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Health Communication Research Measures


Edited By Do Kyun Kim and James W. Dearing

This volume presents state-of-the-art reporting on how to measure many of the key variables in health communication. While the focus is on quantitative measures, the editors argue that these measures are centrally important to the study of health communication. The chapters emphasize constructs, scales, and up-to-date reports and evidence about key social science constructs and ways of measuring them, whether your interest is in patient-provider dyadic communication, uncertainty management, self-efficacy, disclosure, social norms, social support, risk perception, health care team performance, message design and effects, health and numerical literacy, communication satisfaction, social influence and persuasion, stigma, health campaigns, reactance, or other topics. Students, researchers, and policymakers will find this book an accessible resource for planning and reviewing research studies and proposals.
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26. Vested Interest


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26. Vested Interest

CLAUDE H. MILLER,University of Oklahoma& BRADLEY J. ADAME,Arizona State University

One fundamental assumption of social science is that attitudes are linked to behaviors such that holding a particular attitude tends to engender a correspondingly relevant behavior (Allport, 1935; Glasman & Albarracan, 2006). Although the attitude-behavior association may not always be reliable, a significant body of research has identified a number of variables which, to varying degrees, moderate attitude-behavior consistency (Glasman & Albarracan, 2006; Johnson & Eagly, 1989). Focusing on the most hedonically relevant qualities of such moderators (Miller & Averbeck, 2013; and see Chapter 10 this volume). Crano and colleagues have developed Vested Interest Theory (VI), and demonstrated its reliability in predicting attitude-behavior consistency (Crano, 1983, 1997; Crano & Prislin, 1995; Lehman & Crano, 2002; Sivacek & Crano, 1982). Across a number of health, risk, and crisis-related contexts, VI can be useful for identifying and targeting those attitudes that are most consistently predictive of attitude-relevant behavior.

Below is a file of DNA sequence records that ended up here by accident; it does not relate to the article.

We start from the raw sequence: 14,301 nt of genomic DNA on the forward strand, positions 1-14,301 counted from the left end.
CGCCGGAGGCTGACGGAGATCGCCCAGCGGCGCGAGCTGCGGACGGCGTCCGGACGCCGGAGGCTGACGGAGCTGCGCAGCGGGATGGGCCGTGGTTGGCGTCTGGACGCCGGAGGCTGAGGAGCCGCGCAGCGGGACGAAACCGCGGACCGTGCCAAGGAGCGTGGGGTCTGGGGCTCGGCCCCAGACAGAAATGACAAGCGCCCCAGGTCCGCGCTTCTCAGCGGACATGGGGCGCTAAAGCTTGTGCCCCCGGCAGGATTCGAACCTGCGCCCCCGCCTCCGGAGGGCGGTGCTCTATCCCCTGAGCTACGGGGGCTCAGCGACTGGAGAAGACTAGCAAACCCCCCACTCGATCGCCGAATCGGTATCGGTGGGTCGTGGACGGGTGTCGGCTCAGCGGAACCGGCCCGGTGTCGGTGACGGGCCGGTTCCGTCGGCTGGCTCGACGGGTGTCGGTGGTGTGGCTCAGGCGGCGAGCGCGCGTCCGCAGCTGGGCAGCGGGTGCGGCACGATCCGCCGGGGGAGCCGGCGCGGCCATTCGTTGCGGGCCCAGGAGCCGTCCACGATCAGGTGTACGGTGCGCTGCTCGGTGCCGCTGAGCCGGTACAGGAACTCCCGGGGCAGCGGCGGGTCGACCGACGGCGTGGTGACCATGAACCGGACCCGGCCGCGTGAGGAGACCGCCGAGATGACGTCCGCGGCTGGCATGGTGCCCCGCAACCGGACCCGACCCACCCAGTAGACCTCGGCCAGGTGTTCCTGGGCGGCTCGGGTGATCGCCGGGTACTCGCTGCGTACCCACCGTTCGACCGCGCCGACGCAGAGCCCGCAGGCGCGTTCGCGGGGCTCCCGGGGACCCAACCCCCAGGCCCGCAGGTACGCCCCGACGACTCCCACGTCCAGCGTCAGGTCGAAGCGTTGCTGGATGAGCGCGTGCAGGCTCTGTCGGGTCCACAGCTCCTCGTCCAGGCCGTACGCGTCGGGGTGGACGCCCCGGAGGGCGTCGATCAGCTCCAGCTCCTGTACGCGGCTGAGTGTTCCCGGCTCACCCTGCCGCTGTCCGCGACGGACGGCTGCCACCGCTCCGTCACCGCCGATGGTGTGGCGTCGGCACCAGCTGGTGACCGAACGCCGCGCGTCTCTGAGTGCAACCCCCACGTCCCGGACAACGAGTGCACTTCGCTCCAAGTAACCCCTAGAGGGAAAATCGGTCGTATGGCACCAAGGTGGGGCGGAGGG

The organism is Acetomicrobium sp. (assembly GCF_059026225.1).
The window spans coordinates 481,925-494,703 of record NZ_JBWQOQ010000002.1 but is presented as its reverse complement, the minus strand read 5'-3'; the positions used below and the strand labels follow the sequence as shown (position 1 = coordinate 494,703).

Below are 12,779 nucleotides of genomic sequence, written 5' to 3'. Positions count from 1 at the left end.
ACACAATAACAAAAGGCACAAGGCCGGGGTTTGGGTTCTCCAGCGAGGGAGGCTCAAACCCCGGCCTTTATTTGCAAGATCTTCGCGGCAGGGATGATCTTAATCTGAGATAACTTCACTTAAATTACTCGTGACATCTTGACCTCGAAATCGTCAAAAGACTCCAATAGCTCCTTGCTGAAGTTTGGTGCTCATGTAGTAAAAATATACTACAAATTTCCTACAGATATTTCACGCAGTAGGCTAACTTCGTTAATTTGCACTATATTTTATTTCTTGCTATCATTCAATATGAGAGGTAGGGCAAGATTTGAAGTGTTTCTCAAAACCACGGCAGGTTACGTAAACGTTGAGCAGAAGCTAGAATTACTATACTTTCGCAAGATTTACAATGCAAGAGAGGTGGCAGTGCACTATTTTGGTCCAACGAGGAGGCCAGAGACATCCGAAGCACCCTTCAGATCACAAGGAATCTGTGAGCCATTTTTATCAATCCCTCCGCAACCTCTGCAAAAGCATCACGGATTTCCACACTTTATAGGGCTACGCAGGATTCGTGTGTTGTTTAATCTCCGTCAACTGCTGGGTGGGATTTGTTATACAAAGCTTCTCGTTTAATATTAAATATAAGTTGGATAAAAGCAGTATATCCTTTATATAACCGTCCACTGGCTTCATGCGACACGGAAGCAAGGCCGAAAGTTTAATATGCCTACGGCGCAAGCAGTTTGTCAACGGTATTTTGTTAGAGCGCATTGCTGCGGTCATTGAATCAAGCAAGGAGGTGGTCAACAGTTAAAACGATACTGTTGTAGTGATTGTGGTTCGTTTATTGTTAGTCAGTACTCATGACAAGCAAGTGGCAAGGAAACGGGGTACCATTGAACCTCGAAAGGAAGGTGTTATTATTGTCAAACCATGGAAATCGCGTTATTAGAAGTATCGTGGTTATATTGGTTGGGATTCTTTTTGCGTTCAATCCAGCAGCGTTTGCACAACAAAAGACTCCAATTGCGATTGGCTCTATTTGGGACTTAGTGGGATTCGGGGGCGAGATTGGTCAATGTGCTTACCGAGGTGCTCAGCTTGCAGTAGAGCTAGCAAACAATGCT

Because many attitudes are not reliably linked to relevant behaviors, accurate targeting is critical if time, money, and effort are to be spent on social influence attempts designed to modify or reinforce important behaviors. For example, although people may report having positive attitudes about the importance of voting, their actual voting behavior may be predicted better by their attitudes about the weather on election day. In this regard, attitudes that appear to be relevant in a...

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